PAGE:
(somewhat) solicited advice
This is a letter your teacher made you ask people in your life to write, but I feel really lucky to be able to do it. There is a desire that you get as you age, to impart what you might feel is useful, to share with some urgency the lessons you’ve learned, to try to provide road signs for the journey ahead for those that come after you. Really, it’s a bit egotistical and self-indulgent of us, but I think we do it because we want to feel useful to the next generation; to prevent or at least prolong the time before our obsolescence.
I’m writing this to you as you enter adulthood. You are 18, you are bright and lovely, intelligent and fierce. I see a fire in you that feels familiar, but it’s yours, and you will find ways to give it oxygen when it needs stoking and you will learn when to hold off on throwing another log onto it so that it gets a chance to burn lower, as embers too. What I recall from being your age was a curiosity that I assumed would always stay with me, but it turns out in later years I have had to work at cultivating. This curiosity was strongest when I was your age and I see it in you too: a desire to learn and a self-direction towards what interests you. I love how creative you are and that you wear your art in your makeup, hair, nails and clothing, which is such a genuine, vulnerable and bold way to show up in the world.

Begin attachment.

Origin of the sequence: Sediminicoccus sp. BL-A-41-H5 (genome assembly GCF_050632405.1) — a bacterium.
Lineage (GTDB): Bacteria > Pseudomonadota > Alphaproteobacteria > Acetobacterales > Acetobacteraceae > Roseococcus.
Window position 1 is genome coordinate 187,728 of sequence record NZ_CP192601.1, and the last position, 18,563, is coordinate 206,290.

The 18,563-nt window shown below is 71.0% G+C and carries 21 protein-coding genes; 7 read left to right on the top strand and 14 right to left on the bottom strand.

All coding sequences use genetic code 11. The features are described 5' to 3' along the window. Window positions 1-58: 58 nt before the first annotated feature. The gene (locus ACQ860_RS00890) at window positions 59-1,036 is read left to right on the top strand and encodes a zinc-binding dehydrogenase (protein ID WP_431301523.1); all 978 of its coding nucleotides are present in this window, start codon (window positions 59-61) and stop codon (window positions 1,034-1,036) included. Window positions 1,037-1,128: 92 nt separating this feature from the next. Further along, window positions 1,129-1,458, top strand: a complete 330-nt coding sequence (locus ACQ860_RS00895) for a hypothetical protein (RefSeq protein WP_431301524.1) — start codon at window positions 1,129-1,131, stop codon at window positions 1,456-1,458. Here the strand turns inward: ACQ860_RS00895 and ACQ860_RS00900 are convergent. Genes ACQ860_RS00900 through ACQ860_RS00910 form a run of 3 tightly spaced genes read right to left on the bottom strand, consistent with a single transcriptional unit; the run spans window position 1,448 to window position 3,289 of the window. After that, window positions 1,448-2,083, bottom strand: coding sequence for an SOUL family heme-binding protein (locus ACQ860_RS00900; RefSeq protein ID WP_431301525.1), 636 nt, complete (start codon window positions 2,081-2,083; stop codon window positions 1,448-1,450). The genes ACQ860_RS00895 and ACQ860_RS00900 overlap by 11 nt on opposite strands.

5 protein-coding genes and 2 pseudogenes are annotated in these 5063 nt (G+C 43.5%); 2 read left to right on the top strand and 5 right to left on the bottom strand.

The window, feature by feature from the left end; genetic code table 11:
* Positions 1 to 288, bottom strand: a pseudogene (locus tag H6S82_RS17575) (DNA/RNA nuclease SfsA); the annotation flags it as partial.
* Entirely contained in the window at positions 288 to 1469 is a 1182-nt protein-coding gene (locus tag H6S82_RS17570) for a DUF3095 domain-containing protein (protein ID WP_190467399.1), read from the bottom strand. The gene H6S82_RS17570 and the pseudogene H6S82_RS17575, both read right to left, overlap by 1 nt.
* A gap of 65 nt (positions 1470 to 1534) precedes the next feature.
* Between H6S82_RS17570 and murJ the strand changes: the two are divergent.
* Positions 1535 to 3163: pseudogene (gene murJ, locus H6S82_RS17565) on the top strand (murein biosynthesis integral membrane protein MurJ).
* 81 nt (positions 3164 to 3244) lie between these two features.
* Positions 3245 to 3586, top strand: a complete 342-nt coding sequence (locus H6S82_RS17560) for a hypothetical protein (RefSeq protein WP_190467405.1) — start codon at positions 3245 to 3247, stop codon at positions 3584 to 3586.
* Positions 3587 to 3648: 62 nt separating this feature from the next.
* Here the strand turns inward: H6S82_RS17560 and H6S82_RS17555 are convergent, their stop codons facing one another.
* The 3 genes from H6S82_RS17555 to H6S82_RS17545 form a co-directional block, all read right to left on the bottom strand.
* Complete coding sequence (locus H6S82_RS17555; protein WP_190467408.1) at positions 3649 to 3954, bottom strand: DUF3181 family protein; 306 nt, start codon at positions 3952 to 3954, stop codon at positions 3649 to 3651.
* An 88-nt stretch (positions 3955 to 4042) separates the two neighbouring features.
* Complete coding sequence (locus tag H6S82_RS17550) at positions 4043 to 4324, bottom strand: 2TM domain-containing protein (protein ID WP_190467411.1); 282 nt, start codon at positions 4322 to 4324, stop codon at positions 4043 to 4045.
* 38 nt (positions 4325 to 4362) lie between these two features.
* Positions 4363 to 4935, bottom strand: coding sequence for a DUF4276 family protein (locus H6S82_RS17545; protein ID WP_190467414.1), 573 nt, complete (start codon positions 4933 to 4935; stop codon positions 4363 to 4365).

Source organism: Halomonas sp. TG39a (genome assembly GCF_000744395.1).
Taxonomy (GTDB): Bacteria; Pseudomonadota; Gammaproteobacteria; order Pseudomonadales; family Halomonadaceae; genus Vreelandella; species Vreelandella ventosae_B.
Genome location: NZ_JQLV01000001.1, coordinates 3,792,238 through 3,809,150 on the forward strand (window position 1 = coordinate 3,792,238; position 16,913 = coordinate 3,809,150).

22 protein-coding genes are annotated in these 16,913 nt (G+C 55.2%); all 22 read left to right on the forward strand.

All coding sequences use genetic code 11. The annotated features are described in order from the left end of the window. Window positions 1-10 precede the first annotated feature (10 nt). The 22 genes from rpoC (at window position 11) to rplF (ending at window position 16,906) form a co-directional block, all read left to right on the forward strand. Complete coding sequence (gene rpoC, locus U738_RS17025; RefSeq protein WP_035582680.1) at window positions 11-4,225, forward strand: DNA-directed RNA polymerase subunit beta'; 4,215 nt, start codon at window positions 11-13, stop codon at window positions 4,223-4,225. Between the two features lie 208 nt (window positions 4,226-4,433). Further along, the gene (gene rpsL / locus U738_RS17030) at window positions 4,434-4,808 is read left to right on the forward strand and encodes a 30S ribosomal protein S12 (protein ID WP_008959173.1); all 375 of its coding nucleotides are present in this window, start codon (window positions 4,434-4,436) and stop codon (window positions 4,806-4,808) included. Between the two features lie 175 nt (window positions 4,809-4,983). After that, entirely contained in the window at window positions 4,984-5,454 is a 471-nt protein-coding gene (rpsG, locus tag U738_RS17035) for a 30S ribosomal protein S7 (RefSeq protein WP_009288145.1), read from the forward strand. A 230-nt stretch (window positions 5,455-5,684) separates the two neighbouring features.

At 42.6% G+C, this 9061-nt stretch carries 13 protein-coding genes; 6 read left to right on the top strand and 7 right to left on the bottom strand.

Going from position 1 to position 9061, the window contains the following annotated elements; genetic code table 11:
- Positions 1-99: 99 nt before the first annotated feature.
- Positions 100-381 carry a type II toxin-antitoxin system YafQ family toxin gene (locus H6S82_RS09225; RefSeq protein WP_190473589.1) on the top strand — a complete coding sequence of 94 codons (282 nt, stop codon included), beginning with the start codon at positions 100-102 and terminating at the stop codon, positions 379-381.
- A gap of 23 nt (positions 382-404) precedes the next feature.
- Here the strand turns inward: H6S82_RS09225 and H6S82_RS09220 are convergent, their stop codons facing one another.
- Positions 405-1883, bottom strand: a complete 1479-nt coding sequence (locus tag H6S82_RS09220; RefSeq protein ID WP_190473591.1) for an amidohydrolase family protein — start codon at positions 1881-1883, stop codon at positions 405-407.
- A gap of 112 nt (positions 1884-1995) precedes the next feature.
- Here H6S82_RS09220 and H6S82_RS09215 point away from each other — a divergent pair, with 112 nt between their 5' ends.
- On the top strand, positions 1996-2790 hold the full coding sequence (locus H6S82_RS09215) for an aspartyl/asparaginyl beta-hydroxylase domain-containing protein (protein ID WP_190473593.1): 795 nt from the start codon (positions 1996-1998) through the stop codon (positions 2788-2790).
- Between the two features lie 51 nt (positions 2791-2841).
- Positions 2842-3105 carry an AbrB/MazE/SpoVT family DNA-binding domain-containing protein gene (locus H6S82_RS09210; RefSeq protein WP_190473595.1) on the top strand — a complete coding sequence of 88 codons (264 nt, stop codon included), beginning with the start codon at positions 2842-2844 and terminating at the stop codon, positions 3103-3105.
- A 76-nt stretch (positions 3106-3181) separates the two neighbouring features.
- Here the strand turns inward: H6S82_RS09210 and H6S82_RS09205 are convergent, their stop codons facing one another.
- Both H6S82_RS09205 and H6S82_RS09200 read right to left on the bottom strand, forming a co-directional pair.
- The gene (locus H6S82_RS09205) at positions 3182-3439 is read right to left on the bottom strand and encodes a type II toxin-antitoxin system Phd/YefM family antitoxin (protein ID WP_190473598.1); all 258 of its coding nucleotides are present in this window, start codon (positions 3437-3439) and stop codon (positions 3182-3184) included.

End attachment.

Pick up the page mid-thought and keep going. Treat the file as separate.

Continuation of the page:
You are both compassionate and exceptionally smart. What this means is that you have an inherent sense of justice, which will doubtlessly be constantly affronted by the fact that the world is often governed by the greedy or feckless. My advice, if it’s welcome, is to seek out the things you find lovely and uncomplicated, the friends who make you laugh without bitterness or derision, and new things to learn that will foster a sense of humility in you.
Lastly, follow your heart and your gut. It’s cliché, but a lot of people spend so much time not listening to them that they cease to recognize their voice. You will always be the most right about you.
And, of course, burn the patriarchy.
Yours, Robyn Schleihauf